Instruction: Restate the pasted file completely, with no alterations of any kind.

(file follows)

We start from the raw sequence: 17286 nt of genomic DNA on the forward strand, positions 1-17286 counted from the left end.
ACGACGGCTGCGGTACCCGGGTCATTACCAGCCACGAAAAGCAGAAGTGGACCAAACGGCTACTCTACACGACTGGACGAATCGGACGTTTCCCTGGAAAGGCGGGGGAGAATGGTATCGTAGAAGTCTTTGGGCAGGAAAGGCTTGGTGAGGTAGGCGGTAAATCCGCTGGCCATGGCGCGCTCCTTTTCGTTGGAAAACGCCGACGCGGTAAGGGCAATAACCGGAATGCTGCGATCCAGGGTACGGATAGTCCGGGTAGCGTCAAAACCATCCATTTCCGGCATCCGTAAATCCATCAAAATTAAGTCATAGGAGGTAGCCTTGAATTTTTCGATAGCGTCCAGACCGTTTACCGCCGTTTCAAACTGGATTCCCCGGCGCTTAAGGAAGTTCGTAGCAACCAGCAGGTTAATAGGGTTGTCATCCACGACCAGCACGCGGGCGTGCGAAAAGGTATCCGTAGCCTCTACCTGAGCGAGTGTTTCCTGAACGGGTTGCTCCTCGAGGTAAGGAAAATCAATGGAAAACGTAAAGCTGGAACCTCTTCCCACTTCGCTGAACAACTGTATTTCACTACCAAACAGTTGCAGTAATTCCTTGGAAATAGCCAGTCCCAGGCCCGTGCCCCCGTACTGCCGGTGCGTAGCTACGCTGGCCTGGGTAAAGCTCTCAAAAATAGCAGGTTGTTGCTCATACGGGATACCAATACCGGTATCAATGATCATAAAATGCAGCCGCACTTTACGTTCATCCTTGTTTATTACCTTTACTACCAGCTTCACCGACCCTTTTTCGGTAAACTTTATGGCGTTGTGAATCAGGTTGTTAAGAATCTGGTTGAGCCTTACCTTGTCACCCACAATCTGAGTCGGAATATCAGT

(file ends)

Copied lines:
We start from the raw sequence: 17286 nt of genomic DNA on the forward strand, positions 1-17286 counted from the left end.
ACGACGGCTGCGGTACCCGGGTCATTACCAGCCACGAAAAGCAGAAGTGGACCAAACGGCTACTCTACACGACTGGACGAATCGGACGTTTCCCTGGAAAGGCGGGGGAGAATGGTATCGTAGAAGTCTTTGGGCAGGAAAGGCTTGGTGAGGTAGGCGGTAAATCCGCTGGCCATGGCGCGCTCCTTTTCGTTGGAAAACGCCGACGCGGTAAGGGCAATAACCGGAATGCTGCGATCCAGGGTACGGATAGTCCGGGTAGCGTCAAAACCATCCATTTCCGGCATCCGTAAATCCATCAAAATTAAGTCATAGGAGGTAGCCTTGAATTTTTCGATAGCGTCCAGACCGTTTACCGCCGTTTCAAACTGGATTCCCCGGCGCTTAAGGAAGTTCGTAGCAACCAGCAGGTTAATAGGGTTGTCATCCACGACCAGCACGCGGGCGTGCGAAAAGGTATCCGTAGCCTCTACCTGAGCGAGTGTTTCCTGAACGGGTTGCTCCTCGAGGTAAGGAAAATCAATGGAAAACGTAAAGCTGGAACCTCTTCCCACTTCGCTGAACAACTGTATTTCACTACCAAACAGTTGCAGTAATTCCTTGGAAATAGCCAGTCCCAGGCCCGTGCCCCCGTACTGCCGGTGCGTAGCTACGCTGGCCTGGGTAAAGCTCTCAAAAATAGCAGGTTGTTGCTCATACGGGATACCAATACCGGTATCAATGATCATAAAATGCAGCCGCACTTTACGTTCATCCTTGTTTATTACCTTTACTACCAGCTTCACCGACCCTTTTTCGGTAAACTTTATGGCGTTGTGAATCAGGTTGTTAAGAATCTGGTTGAGCCTTACCTTGTCACCCACAATCTGAGTCGGAATATCAGT